• Mid Clipping: When the beginning and finish are clipped to make a new word, it is more uncommon. Flu, which has been shortened from influenza, is a good example of word formation.
• Compound Clipping: This somewhat rare technique requires clipping multiple words together to generate a new term. Cablegram, derived from the term cable telegram, is the finest example I can think of.
Clipping is a word construction technique that involves shortening or reducing a word without affecting its meaning. Back-formation differs from Clipping in that the new term keeps the original’s meaning. Consider the following scenario word formation:
• ad – advertisement
• gator – alligator
• exam – examination
• petrol – petrol
• gym – gymnasium
• influenza – influenza is a virus that causes illness.
• laboratory – laboratory
• math – mathematics
• Memorandum is a term that refers to a written document.
• picture – picture
• pub – the public house
• coon – raccoon
• repute – repute
• sitcom – situation comedy
• phone – telephone
Compounds can be compositional, indicating that the new word’s meaning is defined by combining the parts’ meanings, or non-compositional, meaning that the new word’s importance cannot be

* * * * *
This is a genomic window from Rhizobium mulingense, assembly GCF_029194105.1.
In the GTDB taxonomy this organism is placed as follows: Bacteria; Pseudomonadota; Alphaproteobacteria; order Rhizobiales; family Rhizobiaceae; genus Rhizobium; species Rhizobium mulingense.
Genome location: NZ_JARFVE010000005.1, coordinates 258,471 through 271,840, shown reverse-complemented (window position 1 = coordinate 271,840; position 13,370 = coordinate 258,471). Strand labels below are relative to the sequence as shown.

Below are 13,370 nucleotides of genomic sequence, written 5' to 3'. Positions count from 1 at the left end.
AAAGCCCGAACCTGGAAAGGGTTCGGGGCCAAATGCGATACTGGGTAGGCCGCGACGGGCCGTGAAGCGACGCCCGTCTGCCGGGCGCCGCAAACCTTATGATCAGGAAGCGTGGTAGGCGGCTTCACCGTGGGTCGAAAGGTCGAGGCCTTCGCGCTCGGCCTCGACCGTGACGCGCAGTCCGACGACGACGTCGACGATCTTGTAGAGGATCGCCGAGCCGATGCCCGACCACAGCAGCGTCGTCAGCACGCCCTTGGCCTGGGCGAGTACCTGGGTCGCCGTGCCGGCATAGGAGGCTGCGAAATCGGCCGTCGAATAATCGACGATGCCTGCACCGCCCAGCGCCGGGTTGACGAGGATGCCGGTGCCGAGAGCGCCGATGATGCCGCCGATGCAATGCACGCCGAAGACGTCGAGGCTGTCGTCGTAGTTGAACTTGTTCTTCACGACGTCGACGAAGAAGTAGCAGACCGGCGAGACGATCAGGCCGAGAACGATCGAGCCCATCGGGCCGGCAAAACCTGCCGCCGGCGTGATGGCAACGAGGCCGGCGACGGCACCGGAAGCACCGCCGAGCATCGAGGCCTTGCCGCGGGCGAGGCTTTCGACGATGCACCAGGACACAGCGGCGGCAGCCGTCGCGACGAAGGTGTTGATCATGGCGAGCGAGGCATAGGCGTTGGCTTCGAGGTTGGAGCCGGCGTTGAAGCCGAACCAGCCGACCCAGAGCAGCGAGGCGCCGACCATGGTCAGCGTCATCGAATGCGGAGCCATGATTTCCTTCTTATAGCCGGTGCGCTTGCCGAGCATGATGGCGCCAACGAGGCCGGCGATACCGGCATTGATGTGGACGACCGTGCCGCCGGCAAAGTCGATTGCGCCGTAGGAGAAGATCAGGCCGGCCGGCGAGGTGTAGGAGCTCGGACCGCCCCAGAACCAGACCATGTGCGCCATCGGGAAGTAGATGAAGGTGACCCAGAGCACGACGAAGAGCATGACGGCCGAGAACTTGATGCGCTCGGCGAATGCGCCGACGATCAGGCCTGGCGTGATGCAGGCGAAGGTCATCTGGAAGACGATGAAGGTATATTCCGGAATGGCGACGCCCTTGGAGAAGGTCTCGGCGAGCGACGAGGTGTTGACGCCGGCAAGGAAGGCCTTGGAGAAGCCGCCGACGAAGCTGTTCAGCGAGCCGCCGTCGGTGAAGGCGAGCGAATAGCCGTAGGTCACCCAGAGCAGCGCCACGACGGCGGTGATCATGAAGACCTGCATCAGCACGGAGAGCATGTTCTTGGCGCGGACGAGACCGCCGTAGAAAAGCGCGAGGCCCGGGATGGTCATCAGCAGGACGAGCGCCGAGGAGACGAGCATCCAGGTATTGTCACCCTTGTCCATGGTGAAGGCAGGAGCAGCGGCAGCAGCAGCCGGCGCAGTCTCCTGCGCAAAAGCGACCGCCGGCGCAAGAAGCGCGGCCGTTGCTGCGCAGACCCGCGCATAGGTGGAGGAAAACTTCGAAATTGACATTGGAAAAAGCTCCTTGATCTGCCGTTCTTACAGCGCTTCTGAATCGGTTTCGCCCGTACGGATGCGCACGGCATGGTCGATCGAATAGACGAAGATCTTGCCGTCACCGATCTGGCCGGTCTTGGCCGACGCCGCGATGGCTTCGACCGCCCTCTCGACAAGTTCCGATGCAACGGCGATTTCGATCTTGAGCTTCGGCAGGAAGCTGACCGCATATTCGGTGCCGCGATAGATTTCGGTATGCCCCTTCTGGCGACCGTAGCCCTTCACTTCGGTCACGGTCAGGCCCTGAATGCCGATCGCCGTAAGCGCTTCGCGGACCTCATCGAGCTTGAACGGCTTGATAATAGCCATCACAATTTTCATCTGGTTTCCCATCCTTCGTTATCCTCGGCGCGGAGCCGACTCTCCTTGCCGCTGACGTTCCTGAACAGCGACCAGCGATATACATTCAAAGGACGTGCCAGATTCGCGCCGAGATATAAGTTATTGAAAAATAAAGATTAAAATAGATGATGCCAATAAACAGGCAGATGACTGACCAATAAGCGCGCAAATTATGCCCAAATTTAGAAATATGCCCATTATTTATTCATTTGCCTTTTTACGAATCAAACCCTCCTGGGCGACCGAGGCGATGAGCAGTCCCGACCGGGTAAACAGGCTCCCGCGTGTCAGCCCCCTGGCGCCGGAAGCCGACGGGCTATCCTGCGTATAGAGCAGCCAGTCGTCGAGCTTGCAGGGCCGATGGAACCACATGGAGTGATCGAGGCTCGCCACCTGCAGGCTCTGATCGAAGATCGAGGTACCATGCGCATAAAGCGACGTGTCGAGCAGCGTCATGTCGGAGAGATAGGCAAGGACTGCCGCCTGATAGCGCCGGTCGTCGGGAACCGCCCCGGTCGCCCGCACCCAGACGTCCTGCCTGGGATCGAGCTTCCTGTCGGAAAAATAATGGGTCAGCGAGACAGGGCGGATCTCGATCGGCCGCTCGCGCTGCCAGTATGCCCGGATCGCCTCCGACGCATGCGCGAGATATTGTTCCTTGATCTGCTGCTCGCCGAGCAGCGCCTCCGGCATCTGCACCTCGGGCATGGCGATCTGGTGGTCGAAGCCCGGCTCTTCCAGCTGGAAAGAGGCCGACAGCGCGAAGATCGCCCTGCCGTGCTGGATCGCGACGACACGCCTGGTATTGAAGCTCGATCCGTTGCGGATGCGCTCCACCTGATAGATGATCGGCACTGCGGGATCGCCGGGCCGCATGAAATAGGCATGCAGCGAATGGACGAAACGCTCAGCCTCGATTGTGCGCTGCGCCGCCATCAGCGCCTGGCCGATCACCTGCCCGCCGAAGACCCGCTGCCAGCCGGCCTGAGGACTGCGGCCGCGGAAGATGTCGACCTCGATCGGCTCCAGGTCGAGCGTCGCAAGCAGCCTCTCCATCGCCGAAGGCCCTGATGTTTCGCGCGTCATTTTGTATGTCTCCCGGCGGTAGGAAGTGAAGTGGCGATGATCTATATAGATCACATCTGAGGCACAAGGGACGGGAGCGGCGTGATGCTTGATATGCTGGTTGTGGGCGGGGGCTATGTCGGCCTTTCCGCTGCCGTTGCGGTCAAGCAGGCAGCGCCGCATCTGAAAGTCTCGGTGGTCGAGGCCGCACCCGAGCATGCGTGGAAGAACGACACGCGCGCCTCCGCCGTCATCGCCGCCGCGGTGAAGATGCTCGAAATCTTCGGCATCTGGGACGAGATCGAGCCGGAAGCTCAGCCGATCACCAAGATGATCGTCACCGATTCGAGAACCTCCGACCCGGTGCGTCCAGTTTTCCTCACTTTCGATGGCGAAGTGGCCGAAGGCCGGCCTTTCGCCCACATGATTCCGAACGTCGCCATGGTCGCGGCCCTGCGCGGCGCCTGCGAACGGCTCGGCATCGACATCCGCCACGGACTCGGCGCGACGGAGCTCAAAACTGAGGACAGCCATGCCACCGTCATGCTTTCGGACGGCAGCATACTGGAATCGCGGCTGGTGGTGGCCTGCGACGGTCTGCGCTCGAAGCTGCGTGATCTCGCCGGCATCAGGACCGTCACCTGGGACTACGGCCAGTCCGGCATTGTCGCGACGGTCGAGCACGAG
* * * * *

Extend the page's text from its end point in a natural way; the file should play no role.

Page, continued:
determined by combining the parts’ substances word formation.
A blueberry, for example, is a blueberry. On the other hand, a breakup is not a partnership that has been shattered in an upward direction. Nouns modified by adjectives, verbs, and other nouns are not the same as compound nouns.
The adjective black of the noun phrase blackbird, for example, differs from the adjective black of the compound noun blackbird in that the black of blackbird serves as a noun phrase modifier, but the black of the blackbird is an integral component of the noun word formation: A blackbird is a specific type of bird, but it may also apply to any blackbird.
The denotative meaning of a clipped form is often the same as the term it originates from, although it is considered more conversational and casual. Clipping also makes many words easier to spell and write. In common usage, a truncated version, such as piano instead of pianoforte, may substitute the original term.
Putting Words Together
Blending is the act of combining components of two or more- word formation to make a new term with a meaning that is frequently a blend of the original words. Here are some examples of word mixing.
• advertainment (advertising + entertainment)
• the biopic is a combination of the words “biographical” and “picture.”
• Brunch is a combination of breakfast and lunch.
• Chortle + chuckle + snort
• cyborg = cybernetic + organism
• a guesstimate a conjecture a guesstimate a guess
• hazmat is a combination of the words hazardous and material.
• Motel + motor + hotel
• prissy is a combination of the word’s prim and sissy.
• simulcast is a combination of the words simultaneous and broadcast word formation.
• smog = smoke + fog
• Spanglish is a combination of Spanish and English.
• web + seminar= webinar